The problem was finding a micro that had enough inputs to read all the columns. I had bought an Arduino Nano, but found this board just wasn't enough alone. I'd need a shift register or some external circuitry to drive it, adding more complexity. I considered using a Tinsy microcontroller, as it had many more inputs and output and would eliminate the need for external circuitry.
I had been working on this project for 4 years at this point, and I just never seemed to find the time to do all the desoldering, testing prototyping, and programming I needed to make it happen. I was tired, and I just wanted this thing to be useful.
As it happened, I had recently been building mechanical keyboards lately, which gave me an idea to cut to the chase.
Instead of trying to figure out how to use the existing keyboard, why don't I just replace it entirely? I had recently built a Helix keyboard with low-profile "choc" switches. I loved the feel, but the Helix was just a little too wide to fit in the existing space in the eMate case.
Fortunately, Keeb.io also sells the Nyquist, a similar form to the Helix, with less complexity, on-board micros, and one column smaller. With a little effort and a Dremel, I bet I could squeeze the entire thing into the piMate. After some tense debating on how best to remove the original keyboard, I found I only needed to bend a few metal tabs and apply some convincing leverage to remove it. It popped out easily, allowing me to confirm, yes, the Nyquist would fit just fine.
The Nyquist keyboard fit amazingly well inside the eMate case, with one exception. The keyboard was a scant few millimeters taller than the original keyboard. Combine this with the fact that the screen also now protruded a millimeter from the original, I could no longer latch the piMate closed!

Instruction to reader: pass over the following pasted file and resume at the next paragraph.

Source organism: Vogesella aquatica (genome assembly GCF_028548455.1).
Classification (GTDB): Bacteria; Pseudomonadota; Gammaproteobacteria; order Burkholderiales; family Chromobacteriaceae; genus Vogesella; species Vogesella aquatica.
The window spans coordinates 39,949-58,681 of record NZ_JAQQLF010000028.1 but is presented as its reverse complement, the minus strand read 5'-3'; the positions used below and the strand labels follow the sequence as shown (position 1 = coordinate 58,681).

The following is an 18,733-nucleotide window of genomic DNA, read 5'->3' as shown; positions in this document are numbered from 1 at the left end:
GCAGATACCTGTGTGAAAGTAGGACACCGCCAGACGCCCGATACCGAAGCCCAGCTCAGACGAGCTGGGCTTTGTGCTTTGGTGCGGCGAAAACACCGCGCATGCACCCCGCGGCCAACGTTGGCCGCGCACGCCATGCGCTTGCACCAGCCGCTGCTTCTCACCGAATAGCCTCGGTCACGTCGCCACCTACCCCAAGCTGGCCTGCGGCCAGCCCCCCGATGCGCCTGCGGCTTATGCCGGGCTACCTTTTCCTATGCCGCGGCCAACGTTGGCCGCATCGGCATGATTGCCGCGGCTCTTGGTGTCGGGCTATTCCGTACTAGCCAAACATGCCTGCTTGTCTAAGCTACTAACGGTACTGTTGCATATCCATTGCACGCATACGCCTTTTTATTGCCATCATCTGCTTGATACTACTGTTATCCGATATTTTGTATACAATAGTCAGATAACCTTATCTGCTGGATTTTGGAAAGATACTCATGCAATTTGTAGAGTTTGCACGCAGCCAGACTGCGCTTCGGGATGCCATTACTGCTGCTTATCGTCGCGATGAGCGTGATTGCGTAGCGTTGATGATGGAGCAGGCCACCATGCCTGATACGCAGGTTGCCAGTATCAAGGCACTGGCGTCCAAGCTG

More internal debating ensued about how best to solve the situation, but in the end the solution resounded with the whir of a Dremel once more; I cut out the internal supports holding the original keyboard in place. I would need to find a solution later to mounting the Nyquist to the bottom of the case instead. I actually haven't solved this yet, but it occurs to me a 3D printed base might work if I actually knew Blender enough (or had the time to learn) to design one. I could also just pull out a 3D pen and goop the thing down for peak "can this thing just be done already?" desperation.
The underlighting of the Nyquist is an unexpected treat in the translucent green case of the piMate. It makes the entire thing glow like a bottled Christmas Tree. Unfortunately, it also draws more power than the piJuice can supply, threatening an instant reboot when overcurrent protection kicks in. Oh, well.
The last thing it seemed to be missing was sound. The HDMI backpack didn't provide any sort of sound output. My experience with the Cardboard Pi, however, suggested I could use the same stereo amplifier board and mini speakers to provide output. The piJuice also provides some pins for external power, meaning I could simply connect to those to power the speakers.
At first, it didn't work, until I realized those external power pins need to be enabled in software:
And of course, I'll old frienemy Overcurrent Protection showed up when the speakers were on too. Even the piJuice just didn't have enough power to keep all the lights and sounds on without putting a stop to the entire thing. If I had swallowed my pride at the start of all of this, I might have avoided a lot of consternation by using a USB powerbank instead.
The piMate is one of my longest running projects. While it's not done, it has been a learning experience. At each step, I found myself taking stock of how much energy, money, time, and knowledge I had. When the project stalled out, it was time to reassess my limits and try to find a different way forward that I could succeed in. This project wasn't a failure, but it was a lesson in accepting my personal limits.
Today, I might not try to build something like the piMate. I'd likely build a cyberdeck out of more accessible components with looser tolerances. A USB powerbank may not have any finesse, but it certainly is effective more than the three different solutions I have attempted. The Raspberry Pi also has a lot of limitations which make it less suitable as a portable system. And now with pure Linux portables like the PinePhone and the PineTab, building a SBC into some strange case seems less useful than before.
If, however, one accepts the point isn't utility but fun and learning, then the piMate has been an incredible project to work on. Maybe someday I'll sort out the remaining issues and use it as a fun alternative to a regular laptop.